A bill that would ban abortions in Iowa after a fetal heartbeat can be detected cleared a senate subcommittee this morning after emotional and pointed testimony at a public hearing.
“‘The Golden Rule’ is to treat others the way we want to be treated. Is there anybody in this room who honest to God wishes that they’d been aborted?” asked Chuck Hurley, vice president of The Family Leader, an evangelical Christian group.
Some in the crowd reacted angrily.
“That’s what we’re talking about,” Hurley said.
A doctor told lawmakers a fetal heartbeat may be detected as early as four weeks into a pregnancy. The Iowa Medical Society warned lawmakers the state’s only training program for OB/GYN doctors will be shut down if the bill becomes law. Scott Valencia, chairman of the Iowa Coalition of Pro Life Leaders, responded.
“If a heartbeat exists, there is life…if all of them are going to leave because we stop finding better ways to take lives, we have a bigger problems to be looking at here,” Valencia said.
Jamie Burch of Planned Parenthood of the Heartland said the bill “intentionally goes too far.”
“The motivation behind this bill is clear: to create a vehicle to challenge Roe v Wade,” Burch said. “If this bill passes and is signed into law by our governor, it will open the door to endless litigation.”
Iowa Catholic Conference executive director Tom Chapman told lawmakers the church believes life begins at conception, but is “neutral” on the bill because it is “likely unconstitutional.”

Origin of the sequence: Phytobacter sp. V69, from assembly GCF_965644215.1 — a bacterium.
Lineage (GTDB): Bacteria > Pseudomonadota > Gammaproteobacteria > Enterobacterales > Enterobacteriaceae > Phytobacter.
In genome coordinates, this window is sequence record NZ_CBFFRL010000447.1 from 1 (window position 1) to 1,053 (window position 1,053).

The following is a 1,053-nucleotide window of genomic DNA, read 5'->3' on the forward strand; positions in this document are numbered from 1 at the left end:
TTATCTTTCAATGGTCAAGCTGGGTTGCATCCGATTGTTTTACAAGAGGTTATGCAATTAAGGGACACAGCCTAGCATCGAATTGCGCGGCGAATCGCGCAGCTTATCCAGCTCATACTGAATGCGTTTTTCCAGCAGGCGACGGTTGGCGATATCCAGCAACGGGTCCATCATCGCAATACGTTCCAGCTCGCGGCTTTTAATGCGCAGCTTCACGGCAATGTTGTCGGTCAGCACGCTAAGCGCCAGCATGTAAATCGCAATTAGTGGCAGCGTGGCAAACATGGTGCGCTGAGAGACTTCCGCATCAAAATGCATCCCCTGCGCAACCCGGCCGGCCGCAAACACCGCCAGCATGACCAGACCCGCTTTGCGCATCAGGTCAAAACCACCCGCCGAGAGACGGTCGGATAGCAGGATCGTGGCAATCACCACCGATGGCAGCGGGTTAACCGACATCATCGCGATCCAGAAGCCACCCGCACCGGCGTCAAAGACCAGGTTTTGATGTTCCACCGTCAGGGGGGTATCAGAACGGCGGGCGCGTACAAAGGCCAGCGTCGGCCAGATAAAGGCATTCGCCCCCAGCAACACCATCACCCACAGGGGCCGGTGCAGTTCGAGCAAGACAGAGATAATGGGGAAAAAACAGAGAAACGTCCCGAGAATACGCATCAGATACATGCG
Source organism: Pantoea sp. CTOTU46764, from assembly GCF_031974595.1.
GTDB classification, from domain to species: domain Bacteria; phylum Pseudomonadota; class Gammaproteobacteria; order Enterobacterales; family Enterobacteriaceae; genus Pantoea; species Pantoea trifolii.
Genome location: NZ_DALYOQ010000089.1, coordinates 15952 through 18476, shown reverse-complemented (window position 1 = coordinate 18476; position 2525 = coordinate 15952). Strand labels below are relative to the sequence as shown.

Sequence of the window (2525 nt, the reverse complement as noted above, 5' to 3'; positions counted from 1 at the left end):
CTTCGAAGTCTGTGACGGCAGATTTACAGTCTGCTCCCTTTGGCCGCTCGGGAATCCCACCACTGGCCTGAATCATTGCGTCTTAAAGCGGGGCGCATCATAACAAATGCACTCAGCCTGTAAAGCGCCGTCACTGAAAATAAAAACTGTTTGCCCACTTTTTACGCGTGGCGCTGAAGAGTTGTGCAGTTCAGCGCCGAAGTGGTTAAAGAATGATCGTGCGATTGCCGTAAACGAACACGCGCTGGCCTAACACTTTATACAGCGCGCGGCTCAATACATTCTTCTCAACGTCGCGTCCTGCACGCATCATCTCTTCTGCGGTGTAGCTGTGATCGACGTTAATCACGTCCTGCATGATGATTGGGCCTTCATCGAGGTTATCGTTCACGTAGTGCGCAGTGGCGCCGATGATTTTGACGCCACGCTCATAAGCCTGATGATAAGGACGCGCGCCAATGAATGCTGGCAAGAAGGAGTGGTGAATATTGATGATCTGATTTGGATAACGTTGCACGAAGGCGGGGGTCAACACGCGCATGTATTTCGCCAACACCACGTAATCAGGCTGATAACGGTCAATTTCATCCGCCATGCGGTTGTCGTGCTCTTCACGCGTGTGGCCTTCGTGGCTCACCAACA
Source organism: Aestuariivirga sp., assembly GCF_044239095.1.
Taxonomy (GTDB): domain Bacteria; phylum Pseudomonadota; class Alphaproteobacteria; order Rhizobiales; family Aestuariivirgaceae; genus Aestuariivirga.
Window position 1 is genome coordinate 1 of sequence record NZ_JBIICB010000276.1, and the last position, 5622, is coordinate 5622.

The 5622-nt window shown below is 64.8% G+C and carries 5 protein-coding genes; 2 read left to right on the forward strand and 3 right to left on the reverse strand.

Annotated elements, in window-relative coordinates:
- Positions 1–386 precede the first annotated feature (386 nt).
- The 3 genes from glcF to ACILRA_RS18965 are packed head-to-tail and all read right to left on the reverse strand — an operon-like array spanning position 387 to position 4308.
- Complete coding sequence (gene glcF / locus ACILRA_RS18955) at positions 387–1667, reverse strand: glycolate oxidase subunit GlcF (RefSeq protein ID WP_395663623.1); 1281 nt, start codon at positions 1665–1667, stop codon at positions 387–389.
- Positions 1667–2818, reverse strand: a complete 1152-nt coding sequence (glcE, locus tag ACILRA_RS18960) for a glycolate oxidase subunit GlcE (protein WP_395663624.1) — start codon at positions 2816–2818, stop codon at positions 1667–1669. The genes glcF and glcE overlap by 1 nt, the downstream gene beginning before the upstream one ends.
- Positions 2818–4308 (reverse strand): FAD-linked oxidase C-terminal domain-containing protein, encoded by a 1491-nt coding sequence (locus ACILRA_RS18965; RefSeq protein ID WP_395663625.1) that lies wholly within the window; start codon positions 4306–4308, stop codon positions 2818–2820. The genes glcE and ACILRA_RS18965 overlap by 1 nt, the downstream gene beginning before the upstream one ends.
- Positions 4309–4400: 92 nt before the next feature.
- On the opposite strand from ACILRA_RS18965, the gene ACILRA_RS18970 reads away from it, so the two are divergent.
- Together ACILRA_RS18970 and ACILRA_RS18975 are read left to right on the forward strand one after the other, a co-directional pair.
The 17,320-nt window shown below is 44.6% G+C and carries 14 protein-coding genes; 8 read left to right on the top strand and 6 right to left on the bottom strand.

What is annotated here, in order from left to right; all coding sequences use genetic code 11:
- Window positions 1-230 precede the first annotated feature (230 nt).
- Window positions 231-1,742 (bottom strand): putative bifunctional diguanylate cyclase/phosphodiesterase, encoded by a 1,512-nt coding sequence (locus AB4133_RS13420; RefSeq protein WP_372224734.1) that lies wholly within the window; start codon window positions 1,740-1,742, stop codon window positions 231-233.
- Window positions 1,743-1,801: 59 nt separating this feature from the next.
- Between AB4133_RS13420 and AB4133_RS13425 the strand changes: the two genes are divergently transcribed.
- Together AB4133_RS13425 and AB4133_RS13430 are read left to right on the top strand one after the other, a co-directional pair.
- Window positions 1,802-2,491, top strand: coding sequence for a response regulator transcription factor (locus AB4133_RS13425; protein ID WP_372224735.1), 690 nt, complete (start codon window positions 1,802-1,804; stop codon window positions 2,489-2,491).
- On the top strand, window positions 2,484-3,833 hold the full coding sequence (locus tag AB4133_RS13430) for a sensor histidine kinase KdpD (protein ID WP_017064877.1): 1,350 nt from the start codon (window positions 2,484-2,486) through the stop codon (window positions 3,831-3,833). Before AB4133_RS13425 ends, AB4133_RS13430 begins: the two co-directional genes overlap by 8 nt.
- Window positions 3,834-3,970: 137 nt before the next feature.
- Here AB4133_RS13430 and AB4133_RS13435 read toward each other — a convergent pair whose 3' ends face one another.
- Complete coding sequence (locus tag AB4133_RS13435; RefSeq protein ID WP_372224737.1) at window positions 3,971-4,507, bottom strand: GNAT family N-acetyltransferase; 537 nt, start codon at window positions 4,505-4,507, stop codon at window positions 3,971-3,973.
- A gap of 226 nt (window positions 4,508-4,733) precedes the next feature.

“We should consider the unintended, long-term consequences that could result from our court finding a robust right to an abortion in our state constitution,” Chapman said. “which could result in the elimination of some of the limitations we already have in Iowa.”
A senator told Chapman to go back to the state’s four Catholic bishops and rethink their stance on the bill.
Leah Vanden Bosch wore a pink t-shirt to signal her support of Planned Parenthood. Vanden Bosch told legislators she would have killed herself if she hadn’t had an abortion.
“I don’t want to be sharing my story…but I feel like I have to stick up and represent these women,” Vanden Bosch said. “I’m praying to the same God that you are right now this morning and he’s pushing me here to speak to you and show you a different side.”
At the conclusion of the public hearing, half dozen senators spoke about the bill — giving a preview of the debate to come in a senate committee next week.
If the bill becomes law, doctors found guilty of performing an abortion after the sixth week of pregnancy could be charged with a felony and face up to five years in prison.